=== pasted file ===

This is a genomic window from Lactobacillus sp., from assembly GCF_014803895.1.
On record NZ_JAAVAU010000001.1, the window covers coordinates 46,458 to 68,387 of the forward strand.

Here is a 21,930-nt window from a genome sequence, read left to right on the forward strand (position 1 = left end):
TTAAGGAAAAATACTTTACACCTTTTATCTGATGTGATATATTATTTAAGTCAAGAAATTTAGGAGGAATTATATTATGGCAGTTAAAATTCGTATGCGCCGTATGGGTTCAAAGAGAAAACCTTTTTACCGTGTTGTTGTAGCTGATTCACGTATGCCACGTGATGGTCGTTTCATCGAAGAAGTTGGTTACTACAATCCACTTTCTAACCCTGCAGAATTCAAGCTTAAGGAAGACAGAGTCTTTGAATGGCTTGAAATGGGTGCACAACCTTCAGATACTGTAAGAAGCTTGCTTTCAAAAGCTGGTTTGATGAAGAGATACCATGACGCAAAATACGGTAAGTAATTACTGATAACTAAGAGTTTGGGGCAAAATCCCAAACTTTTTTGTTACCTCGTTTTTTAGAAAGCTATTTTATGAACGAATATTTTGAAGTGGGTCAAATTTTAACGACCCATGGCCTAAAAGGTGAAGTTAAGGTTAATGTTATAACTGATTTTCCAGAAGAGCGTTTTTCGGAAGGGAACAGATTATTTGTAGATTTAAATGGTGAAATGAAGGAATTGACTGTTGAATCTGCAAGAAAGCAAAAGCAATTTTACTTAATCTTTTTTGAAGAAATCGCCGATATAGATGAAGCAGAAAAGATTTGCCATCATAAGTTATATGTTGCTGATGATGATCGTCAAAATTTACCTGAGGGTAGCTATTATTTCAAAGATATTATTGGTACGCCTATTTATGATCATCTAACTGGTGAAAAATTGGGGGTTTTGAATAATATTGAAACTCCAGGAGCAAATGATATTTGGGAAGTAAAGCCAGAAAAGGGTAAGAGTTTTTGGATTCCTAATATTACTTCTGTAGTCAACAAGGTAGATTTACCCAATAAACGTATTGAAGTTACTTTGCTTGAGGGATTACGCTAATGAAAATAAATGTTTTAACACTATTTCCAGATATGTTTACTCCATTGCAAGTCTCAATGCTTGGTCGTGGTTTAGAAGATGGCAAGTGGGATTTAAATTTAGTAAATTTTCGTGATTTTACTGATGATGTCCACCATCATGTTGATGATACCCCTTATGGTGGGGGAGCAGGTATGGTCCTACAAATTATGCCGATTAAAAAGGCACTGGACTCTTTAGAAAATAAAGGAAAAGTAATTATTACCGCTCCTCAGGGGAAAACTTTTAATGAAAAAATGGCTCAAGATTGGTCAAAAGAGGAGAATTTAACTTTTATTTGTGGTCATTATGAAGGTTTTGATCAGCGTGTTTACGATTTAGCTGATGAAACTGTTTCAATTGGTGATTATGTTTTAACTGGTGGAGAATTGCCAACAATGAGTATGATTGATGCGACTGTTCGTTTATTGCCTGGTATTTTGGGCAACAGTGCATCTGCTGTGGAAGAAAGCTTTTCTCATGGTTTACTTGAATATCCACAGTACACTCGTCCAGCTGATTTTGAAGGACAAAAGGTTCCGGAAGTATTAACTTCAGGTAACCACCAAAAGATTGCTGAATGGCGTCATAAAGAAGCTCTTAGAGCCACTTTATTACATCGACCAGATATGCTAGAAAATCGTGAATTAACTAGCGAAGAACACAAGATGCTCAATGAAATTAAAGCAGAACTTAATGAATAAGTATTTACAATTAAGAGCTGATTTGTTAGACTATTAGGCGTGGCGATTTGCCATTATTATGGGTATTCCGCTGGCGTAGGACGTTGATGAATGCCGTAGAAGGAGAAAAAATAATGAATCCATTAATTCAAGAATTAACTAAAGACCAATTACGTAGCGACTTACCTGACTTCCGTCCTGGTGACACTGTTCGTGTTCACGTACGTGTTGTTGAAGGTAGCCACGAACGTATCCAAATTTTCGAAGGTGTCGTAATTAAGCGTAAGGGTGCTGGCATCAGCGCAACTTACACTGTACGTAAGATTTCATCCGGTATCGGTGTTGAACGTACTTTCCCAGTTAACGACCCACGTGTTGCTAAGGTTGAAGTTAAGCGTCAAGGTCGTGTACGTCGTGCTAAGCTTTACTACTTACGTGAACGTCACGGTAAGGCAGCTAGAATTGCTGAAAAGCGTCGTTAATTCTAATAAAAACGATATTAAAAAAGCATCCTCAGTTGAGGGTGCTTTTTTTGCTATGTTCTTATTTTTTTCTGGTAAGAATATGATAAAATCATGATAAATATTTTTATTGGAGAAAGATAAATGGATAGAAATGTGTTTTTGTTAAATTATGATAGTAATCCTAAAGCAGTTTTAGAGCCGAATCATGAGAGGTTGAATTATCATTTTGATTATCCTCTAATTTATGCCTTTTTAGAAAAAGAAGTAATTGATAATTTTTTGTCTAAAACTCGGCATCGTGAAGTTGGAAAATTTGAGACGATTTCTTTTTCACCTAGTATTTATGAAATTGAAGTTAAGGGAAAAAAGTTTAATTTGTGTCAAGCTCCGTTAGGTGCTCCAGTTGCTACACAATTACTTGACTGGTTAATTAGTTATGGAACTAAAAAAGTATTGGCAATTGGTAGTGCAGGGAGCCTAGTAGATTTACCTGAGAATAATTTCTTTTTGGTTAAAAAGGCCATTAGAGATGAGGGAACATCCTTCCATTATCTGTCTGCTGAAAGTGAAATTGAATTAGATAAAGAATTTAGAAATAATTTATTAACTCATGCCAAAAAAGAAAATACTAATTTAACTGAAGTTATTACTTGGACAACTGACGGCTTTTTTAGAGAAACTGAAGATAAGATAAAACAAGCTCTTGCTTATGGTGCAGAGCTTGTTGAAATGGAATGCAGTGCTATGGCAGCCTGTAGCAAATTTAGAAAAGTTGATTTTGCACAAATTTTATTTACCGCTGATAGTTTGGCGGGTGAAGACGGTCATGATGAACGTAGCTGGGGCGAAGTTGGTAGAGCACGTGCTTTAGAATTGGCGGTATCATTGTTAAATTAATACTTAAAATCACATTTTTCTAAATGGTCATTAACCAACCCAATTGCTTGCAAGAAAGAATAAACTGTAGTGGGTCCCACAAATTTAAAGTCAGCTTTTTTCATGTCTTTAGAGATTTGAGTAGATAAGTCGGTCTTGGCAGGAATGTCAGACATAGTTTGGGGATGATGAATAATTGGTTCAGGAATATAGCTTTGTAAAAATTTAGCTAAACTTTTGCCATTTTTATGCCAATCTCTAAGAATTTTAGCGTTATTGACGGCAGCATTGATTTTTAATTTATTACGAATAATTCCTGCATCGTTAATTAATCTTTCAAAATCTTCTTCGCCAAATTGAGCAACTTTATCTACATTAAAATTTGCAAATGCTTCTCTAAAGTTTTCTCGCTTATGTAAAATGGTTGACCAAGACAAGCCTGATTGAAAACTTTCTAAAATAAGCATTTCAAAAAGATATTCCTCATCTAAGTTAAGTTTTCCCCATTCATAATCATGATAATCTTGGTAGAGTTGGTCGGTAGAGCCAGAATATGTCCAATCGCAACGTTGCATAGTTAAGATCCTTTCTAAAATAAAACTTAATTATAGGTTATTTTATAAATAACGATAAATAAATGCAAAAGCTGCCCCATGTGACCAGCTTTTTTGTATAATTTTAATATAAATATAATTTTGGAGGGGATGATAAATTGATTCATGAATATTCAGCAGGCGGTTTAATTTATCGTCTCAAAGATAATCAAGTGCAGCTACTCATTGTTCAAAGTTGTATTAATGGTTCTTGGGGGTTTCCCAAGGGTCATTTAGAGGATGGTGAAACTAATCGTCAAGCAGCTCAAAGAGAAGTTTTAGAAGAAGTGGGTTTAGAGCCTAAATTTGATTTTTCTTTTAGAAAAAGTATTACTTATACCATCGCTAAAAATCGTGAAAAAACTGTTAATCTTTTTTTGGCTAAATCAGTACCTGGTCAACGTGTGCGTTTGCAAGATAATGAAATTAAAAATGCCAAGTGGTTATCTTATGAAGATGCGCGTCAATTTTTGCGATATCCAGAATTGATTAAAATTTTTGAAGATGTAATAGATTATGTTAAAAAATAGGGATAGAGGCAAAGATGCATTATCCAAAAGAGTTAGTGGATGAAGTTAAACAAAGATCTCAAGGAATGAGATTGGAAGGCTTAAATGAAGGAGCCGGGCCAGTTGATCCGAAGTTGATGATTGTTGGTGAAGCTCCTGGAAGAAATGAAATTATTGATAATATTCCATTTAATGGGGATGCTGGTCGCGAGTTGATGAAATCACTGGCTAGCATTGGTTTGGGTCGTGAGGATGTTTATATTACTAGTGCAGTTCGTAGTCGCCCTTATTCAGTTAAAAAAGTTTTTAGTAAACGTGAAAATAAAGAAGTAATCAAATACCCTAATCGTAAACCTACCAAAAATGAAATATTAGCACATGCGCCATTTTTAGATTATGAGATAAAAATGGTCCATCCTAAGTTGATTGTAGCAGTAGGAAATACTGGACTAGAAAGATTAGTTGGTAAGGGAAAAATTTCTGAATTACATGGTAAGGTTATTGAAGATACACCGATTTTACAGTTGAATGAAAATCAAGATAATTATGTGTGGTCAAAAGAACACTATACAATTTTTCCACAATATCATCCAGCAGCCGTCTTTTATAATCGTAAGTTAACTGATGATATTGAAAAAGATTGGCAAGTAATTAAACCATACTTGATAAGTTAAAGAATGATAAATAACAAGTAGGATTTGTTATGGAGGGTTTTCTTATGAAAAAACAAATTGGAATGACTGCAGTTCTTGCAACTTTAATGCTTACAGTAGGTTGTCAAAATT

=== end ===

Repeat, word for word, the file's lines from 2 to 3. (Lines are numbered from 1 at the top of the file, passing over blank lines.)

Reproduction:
On record NZ_JAAVAU010000001.1, the window covers coordinates 46,458 to 68,387 of the forward strand.

Here is a 21,930-nt window from a genome sequence, read left to right on the forward strand (position 1 = left end):